Salt Publishing, $26.95 pb, 91 pp
Andrew Taylor’s latest book reprises themes common to many of his earlier poetry collections – movement between the antipodes and Europe; the natural landscape; affinities with music – but also, as the title suggests, themes of haunting and unhaunting, visitation and absence. Taylor was ill with cancer in 2003, and his confrontation with death has strongly informed The Unhaunting. The book is divided into five sections, and while the trajectory is far from linear, a sense of moving from darkness to light, from threat to release, unfolds.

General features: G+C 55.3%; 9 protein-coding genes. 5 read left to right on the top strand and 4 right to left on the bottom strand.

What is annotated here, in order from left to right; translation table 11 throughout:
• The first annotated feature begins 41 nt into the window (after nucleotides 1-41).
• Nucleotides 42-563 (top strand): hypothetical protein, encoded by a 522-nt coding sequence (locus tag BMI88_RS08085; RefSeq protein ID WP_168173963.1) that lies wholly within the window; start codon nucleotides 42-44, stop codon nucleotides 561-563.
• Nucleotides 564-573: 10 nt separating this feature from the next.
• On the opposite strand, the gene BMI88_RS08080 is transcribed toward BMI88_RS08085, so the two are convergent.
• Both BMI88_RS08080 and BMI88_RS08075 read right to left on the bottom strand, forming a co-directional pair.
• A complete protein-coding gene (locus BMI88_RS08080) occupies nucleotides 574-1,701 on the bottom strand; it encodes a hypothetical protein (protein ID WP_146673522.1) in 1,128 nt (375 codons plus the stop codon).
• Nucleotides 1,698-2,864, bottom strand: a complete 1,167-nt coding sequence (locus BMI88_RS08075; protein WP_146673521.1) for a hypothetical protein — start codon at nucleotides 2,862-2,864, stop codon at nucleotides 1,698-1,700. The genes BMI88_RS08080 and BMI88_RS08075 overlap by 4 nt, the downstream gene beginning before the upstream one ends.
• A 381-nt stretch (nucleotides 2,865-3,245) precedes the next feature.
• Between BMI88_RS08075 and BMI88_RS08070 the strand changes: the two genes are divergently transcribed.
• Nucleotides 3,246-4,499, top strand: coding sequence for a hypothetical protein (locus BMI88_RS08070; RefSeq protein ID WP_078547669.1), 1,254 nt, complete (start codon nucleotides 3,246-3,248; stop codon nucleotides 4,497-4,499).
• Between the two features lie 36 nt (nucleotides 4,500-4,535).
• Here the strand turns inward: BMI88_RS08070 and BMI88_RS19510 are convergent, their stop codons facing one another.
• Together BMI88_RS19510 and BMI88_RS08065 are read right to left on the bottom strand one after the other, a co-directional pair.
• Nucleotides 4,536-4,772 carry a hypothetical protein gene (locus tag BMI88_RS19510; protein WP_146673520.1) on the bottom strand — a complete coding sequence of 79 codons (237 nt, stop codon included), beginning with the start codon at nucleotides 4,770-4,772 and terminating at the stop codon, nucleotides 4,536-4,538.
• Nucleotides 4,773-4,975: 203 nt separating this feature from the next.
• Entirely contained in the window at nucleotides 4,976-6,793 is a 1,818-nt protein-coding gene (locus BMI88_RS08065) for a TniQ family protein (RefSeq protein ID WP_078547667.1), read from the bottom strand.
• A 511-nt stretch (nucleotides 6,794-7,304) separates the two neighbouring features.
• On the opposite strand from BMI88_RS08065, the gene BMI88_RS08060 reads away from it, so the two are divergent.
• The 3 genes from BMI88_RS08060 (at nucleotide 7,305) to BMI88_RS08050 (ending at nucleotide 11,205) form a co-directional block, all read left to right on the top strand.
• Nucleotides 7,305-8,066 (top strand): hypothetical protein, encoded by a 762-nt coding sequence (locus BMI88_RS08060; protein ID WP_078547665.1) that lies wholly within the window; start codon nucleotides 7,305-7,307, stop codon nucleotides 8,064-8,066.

The first section, ‘The Importance of Waiting’, deals explicitly with the poet’s illness, and the opening poem (‘Night by Night’) establishes concerns with darkness, surgery and the long labour of recovery. It also offers the first of many references to metaphorical and literal gates and doorways, as well as the first appearance of a shadowy other – generally a ‘she’ – that haunts the collection: ‘She will come again at 3, I know it / the way a shoulder presages rain. / 3 a.m. By the gate leading to the dark park.’